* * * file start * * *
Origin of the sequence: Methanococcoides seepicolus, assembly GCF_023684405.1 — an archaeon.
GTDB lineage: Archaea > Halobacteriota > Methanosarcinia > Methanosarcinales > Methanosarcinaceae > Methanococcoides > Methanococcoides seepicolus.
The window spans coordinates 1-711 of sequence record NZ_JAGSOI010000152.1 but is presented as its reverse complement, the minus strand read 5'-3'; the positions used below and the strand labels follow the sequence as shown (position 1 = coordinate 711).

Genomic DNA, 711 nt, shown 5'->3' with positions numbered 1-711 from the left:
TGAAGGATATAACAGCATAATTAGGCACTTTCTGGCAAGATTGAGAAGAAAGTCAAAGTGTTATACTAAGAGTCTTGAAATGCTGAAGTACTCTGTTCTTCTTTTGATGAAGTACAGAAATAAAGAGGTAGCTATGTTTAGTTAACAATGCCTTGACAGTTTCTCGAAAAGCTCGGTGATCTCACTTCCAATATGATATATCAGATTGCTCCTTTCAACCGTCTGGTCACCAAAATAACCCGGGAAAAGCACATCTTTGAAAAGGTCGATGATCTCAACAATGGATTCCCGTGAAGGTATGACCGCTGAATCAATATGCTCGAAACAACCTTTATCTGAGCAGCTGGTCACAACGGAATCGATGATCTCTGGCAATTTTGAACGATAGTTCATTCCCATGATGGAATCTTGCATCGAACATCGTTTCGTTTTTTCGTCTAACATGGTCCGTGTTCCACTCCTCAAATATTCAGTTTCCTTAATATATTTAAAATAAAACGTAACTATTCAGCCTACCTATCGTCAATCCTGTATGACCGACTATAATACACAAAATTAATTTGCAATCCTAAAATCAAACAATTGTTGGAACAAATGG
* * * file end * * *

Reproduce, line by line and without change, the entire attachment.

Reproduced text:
Origin of the sequence: Methanococcoides seepicolus, assembly GCF_023684405.1 — an archaeon.
GTDB lineage: Archaea > Halobacteriota > Methanosarcinia > Methanosarcinales > Methanosarcinaceae > Methanococcoides > Methanococcoides seepicolus.
The window spans coordinates 1-711 of sequence record NZ_JAGSOI010000152.1 but is presented as its reverse complement, the minus strand read 5'-3'; the positions used below and the strand labels follow the sequence as shown (position 1 = coordinate 711).

Genomic DNA, 711 nt, shown 5'->3' with positions numbered 1-711 from the left:
TGAAGGATATAACAGCATAATTAGGCACTTTCTGGCAAGATTGAGAAGAAAGTCAAAGTGTTATACTAAGAGTCTTGAAATGCTGAAGTACTCTGTTCTTCTTTTGATGAAGTACAGAAATAAAGAGGTAGCTATGTTTAGTTAACAATGCCTTGACAGTTTCTCGAAAAGCTCGGTGATCTCACTTCCAATATGATATATCAGATTGCTCCTTTCAACCGTCTGGTCACCAAAATAACCCGGGAAAAGCACATCTTTGAAAAGGTCGATGATCTCAACAATGGATTCCCGTGAAGGTATGACCGCTGAATCAATATGCTCGAAACAACCTTTATCTGAGCAGCTGGTCACAACGGAATCGATGATCTCTGGCAATTTTGAACGATAGTTCATTCCCATGATGGAATCTTGCATCGAACATCGTTTCGTTTTTTCGTCTAACATGGTCCGTGTTCCACTCCTCAAATATTCAGTTTCCTTAATATATTTAAAATAAAACGTAACTATTCAGCCTACCTATCGTCAATCCTGTATGACCGACTATAATACACAAAATTAATTTGCAATCCTAAAATCAAACAATTGTTGGAACAAATGG